The human rights community welcomes this ruling as a landmark in the struggle for the protection of human dignity and the right to privacy irrespective of one’s sexual orientation. According to Professor J. Oloka- Onyango, Director of the Human Rights & Peace Centre at the Faculty of Law, Makerere University, “This ruling serves as an important warning to anyone—Minister, Pastor or Boda-Boda rider—who believes that they can abuse, or threaten to abuse, the fundamental rights of fellow citizens with impunity. It also serves as a wake-up call to media houses that are making a mockery of the principles of freedom of speech and responsible reporting.”
According to Adrian Jjuuko, Coordinator of the Coalition on Human Rights & Constitutional Law which sponsored the case, “The ruling also builds on the earlier High Court decision in Victor Mukasa & Another vs. Attorney General (High Court Miscellaneous Cause No 24 of 2006), and firmly establishes the principle that constitutionally protected rights belong to all Ugandans, whatever their perceived sexuality.”.
“While this injunction is a positive step for gay people in Uganda, the fact remains that the government of Uganda has for long been mute about the discrimination, threats and violence faced by LGBTI people in Uganda,” said Kasha Jacqueline, one of the applicants and also Director of Freedom & Roam Uganda.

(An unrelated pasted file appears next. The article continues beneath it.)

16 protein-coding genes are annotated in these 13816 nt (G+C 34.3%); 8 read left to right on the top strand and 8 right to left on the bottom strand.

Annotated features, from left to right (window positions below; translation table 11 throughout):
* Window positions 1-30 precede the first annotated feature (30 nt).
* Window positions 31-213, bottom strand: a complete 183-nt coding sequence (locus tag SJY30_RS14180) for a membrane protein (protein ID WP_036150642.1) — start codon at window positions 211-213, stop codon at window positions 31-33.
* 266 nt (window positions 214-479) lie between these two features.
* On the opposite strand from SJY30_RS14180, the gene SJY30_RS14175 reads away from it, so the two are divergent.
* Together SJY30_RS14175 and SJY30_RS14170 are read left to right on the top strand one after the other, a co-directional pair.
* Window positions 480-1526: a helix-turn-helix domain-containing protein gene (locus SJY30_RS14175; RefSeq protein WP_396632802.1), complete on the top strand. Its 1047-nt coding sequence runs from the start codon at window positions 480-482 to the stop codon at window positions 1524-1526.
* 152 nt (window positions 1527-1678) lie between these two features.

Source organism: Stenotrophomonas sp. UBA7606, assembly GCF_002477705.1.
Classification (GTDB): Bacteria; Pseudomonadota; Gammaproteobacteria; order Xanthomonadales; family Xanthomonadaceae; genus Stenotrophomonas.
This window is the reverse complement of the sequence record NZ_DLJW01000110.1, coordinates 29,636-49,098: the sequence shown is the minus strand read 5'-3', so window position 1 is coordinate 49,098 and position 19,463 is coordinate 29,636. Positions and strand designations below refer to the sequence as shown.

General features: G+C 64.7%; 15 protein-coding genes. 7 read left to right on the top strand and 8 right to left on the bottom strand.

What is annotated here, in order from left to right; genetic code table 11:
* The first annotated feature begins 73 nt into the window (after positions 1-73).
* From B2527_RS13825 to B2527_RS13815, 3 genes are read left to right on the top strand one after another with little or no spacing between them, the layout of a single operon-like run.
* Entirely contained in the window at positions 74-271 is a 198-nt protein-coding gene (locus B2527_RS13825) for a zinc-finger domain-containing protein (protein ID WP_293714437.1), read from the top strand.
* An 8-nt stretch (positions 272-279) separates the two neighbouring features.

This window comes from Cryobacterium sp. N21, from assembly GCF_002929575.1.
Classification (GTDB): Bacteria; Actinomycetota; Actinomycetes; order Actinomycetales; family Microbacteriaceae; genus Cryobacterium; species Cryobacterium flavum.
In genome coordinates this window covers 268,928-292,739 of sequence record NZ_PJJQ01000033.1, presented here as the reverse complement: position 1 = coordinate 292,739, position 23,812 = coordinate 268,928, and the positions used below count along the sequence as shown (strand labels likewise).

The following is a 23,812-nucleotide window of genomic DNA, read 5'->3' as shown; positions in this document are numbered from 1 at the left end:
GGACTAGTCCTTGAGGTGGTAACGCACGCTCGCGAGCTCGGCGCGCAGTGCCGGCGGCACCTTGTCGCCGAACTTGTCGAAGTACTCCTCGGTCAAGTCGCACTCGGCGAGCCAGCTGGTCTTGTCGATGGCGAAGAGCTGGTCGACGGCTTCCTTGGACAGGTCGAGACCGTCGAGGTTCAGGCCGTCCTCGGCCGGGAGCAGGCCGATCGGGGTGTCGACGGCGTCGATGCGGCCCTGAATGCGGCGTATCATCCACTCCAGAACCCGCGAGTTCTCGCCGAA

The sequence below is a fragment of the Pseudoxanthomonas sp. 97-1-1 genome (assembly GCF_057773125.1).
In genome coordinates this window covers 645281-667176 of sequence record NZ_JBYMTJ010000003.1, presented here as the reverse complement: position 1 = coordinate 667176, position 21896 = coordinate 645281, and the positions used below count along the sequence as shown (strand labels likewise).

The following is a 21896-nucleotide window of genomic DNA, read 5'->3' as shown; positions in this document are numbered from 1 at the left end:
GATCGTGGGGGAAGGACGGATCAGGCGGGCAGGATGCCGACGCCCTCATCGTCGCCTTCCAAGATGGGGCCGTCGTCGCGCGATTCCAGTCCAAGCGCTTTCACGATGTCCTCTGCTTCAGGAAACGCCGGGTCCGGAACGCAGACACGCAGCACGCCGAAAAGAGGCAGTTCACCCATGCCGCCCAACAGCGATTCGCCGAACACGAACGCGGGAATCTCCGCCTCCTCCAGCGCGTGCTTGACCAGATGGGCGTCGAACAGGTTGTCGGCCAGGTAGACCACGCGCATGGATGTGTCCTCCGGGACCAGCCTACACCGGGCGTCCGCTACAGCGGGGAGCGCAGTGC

The Rolling Stone is a tabloid which issued its fifth publication on 2 October, 2010. Its front page carried the headline “100 Pictures of Uganda’s Top Homos Leak” which included the words “Hang Them!” Bullet points under the headline read, “We Shall Recruit 100,000 Innocent Kids by 2012: Homos” and “Parents Now Face Heart-Breaks [sic] as Homos Raid Schools.” The paper contained the names and in some cases the pictures and description of where certain activists and human rights defenders live. A later edition of the newspaper published on 31 October contained a further 17 photos of alleged LGBT people, with personal details of those identified, including where they lived. The Ugandan government made no response following either publication.
The Coalition believes that these developments are not accidental: “The climate of fear created by the simple tabling of the Anti-Homosexuality Bill in 2009 has already adversely affected not just Ugandan nationals, but also LGBTI asylum seekers. It is really time for the Government to explicitly reassure all people in Uganda, wherever they come from, that they intend to protect people against threats and violence regardless of their real or alleged sexual orientation,” said Dr Chris Dolan, Director of the Refugee Law Project at Makerere University. “This important ruling goes at least some way in the right direction”.
This ruling is a landmark not only for sexual and other minorities living in Uganda, but also an important precedent for other countries facing similar issues of state and media sponsored homophobia. As a Coalition concerned with human rights and constitutional law, we applaud the High Court for taking this principled step. In standing up for the rights of Uganda’s most marginalised they have at the same time strengthened the protection by the law of all people in Uganda.